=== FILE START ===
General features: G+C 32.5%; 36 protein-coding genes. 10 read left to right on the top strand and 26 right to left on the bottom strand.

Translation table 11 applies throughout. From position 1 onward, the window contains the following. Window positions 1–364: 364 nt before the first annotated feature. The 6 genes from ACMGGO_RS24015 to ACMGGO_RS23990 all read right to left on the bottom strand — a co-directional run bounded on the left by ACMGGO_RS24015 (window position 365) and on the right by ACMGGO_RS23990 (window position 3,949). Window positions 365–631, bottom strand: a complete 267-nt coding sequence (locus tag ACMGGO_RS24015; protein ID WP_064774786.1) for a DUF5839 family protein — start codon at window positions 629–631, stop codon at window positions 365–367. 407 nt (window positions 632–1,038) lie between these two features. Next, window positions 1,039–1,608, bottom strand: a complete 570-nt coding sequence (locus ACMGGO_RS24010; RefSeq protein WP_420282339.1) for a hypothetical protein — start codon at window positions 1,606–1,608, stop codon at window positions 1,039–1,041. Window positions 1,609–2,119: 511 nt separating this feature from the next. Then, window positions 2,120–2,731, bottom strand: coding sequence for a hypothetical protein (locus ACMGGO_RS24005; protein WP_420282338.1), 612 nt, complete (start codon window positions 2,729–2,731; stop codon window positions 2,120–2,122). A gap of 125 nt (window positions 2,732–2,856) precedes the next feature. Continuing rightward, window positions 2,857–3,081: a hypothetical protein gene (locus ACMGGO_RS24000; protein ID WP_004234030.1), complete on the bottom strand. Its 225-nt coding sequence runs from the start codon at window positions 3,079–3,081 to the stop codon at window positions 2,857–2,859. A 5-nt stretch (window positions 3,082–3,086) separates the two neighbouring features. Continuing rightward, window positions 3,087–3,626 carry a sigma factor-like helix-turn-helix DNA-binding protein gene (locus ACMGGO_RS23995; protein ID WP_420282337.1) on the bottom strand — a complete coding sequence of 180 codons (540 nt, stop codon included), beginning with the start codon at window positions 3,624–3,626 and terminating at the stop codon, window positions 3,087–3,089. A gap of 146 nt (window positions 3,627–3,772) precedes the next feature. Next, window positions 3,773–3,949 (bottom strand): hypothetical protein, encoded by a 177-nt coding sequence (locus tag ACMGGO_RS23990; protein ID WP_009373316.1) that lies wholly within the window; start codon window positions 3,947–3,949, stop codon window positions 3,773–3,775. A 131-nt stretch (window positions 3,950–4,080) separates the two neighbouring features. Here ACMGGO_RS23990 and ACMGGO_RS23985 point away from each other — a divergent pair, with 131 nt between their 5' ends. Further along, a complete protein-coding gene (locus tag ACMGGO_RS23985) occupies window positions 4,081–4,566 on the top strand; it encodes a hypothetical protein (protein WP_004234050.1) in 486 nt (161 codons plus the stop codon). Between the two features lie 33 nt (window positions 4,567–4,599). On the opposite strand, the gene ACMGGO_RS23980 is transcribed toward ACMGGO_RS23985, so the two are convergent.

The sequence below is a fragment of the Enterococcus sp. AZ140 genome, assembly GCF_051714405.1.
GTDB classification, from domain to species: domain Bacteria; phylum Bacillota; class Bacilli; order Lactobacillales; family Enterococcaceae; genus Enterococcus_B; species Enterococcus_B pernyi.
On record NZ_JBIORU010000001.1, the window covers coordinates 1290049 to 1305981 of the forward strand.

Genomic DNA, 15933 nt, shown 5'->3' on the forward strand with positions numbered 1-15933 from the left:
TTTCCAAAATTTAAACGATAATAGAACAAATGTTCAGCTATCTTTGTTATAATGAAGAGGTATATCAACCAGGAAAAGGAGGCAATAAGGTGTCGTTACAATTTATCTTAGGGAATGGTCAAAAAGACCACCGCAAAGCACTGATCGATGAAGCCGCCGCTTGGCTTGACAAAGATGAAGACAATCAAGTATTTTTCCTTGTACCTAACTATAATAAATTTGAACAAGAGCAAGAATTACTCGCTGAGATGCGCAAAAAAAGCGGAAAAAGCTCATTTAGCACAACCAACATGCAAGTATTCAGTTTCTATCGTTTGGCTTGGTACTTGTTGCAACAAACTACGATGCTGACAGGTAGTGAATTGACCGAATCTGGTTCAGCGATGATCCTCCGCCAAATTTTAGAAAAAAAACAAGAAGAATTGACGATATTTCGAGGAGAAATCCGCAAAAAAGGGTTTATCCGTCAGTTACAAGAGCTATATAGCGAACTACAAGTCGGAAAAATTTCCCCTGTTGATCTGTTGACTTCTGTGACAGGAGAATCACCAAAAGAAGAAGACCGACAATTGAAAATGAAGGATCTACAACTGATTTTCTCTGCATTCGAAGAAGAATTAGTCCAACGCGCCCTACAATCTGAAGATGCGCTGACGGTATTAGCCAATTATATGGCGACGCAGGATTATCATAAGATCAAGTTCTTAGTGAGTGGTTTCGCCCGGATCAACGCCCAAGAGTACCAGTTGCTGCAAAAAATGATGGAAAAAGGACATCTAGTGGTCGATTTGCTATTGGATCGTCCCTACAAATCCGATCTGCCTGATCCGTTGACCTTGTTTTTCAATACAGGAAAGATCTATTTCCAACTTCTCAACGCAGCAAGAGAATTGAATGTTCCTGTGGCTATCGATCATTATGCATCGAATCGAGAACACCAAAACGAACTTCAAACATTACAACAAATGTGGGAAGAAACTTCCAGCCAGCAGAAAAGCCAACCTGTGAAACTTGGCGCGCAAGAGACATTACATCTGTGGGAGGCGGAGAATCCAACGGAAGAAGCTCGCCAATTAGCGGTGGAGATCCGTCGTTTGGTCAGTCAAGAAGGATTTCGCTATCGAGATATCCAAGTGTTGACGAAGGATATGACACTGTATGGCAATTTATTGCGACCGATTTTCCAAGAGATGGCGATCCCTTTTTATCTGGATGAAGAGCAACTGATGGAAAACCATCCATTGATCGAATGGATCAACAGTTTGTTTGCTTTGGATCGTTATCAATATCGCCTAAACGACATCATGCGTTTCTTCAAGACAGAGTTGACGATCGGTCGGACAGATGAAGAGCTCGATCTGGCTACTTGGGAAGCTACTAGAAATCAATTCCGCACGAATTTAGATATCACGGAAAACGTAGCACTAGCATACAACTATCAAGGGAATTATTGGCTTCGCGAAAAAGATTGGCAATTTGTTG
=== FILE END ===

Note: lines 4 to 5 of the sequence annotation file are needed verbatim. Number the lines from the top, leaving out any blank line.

GTDB classification, from domain to species: domain Bacteria; phylum Bacillota; class Bacilli; order Lactobacillales; family Enterococcaceae; genus Enterococcus_B; species Enterococcus_B pernyi.
On record NZ_JBIORU010000001.1, the window covers coordinates 1290049 to 1305981 of the forward strand.